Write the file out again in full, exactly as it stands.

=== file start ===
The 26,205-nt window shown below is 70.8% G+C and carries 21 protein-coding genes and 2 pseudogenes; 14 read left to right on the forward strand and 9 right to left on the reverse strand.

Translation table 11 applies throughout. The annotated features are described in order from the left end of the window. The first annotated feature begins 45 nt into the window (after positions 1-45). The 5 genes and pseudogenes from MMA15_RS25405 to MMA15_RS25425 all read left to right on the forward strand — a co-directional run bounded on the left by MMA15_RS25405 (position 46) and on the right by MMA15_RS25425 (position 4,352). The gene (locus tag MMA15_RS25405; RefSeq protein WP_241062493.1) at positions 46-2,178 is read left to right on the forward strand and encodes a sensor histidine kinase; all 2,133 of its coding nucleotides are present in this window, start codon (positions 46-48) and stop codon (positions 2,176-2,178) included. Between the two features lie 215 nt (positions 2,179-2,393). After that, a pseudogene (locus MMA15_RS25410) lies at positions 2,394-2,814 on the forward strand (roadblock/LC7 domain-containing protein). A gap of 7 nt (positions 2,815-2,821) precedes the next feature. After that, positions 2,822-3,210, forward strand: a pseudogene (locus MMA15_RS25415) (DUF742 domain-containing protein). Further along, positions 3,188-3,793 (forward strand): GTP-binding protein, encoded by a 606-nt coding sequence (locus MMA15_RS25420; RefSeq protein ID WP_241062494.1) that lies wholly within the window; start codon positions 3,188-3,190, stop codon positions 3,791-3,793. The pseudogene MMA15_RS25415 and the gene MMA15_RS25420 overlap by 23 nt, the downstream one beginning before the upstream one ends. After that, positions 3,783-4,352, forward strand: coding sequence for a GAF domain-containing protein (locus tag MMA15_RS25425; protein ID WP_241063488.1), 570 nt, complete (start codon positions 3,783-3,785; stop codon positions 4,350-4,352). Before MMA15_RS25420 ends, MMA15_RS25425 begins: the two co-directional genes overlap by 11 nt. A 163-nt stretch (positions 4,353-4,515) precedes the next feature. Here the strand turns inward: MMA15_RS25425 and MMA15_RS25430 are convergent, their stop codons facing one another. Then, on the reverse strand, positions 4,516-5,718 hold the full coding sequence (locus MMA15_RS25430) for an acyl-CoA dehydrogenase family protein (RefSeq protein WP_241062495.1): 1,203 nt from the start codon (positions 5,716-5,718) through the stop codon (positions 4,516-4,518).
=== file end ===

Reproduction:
The 26,205-nt window shown below is 70.8% G+C and carries 21 protein-coding genes and 2 pseudogenes; 14 read left to right on the forward strand and 9 right to left on the reverse strand.

Translation table 11 applies throughout. The annotated features are described in order from the left end of the window. The first annotated feature begins 45 nt into the window (after positions 1-45). The 5 genes and pseudogenes from MMA15_RS25405 to MMA15_RS25425 all read left to right on the forward strand — a co-directional run bounded on the left by MMA15_RS25405 (position 46) and on the right by MMA15_RS25425 (position 4,352). The gene (locus tag MMA15_RS25405; RefSeq protein WP_241062493.1) at positions 46-2,178 is read left to right on the forward strand and encodes a sensor histidine kinase; all 2,133 of its coding nucleotides are present in this window, start codon (positions 46-48) and stop codon (positions 2,176-2,178) included. Between the two features lie 215 nt (positions 2,179-2,393). After that, a pseudogene (locus MMA15_RS25410) lies at positions 2,394-2,814 on the forward strand (roadblock/LC7 domain-containing protein). A gap of 7 nt (positions 2,815-2,821) precedes the next feature. After that, positions 2,822-3,210, forward strand: a pseudogene (locus MMA15_RS25415) (DUF742 domain-containing protein). Further along, positions 3,188-3,793 (forward strand): GTP-binding protein, encoded by a 606-nt coding sequence (locus MMA15_RS25420; RefSeq protein ID WP_241062494.1) that lies wholly within the window; start codon positions 3,188-3,190, stop codon positions 3,791-3,793. The pseudogene MMA15_RS25415 and the gene MMA15_RS25420 overlap by 23 nt, the downstream one beginning before the upstream one ends. After that, positions 3,783-4,352, forward strand: coding sequence for a GAF domain-containing protein (locus tag MMA15_RS25425; protein ID WP_241063488.1), 570 nt, complete (start codon positions 3,783-3,785; stop codon positions 4,350-4,352). Before MMA15_RS25420 ends, MMA15_RS25425 begins: the two co-directional genes overlap by 11 nt. A 163-nt stretch (positions 4,353-4,515) precedes the next feature. Here the strand turns inward: MMA15_RS25425 and MMA15_RS25430 are convergent, their stop codons facing one another. Then, on the reverse strand, positions 4,516-5,718 hold the full coding sequence (locus MMA15_RS25430) for an acyl-CoA dehydrogenase family protein (RefSeq protein WP_241062495.1): 1,203 nt from the start codon (positions 5,716-5,718) through the stop codon (positions 4,516-4,518).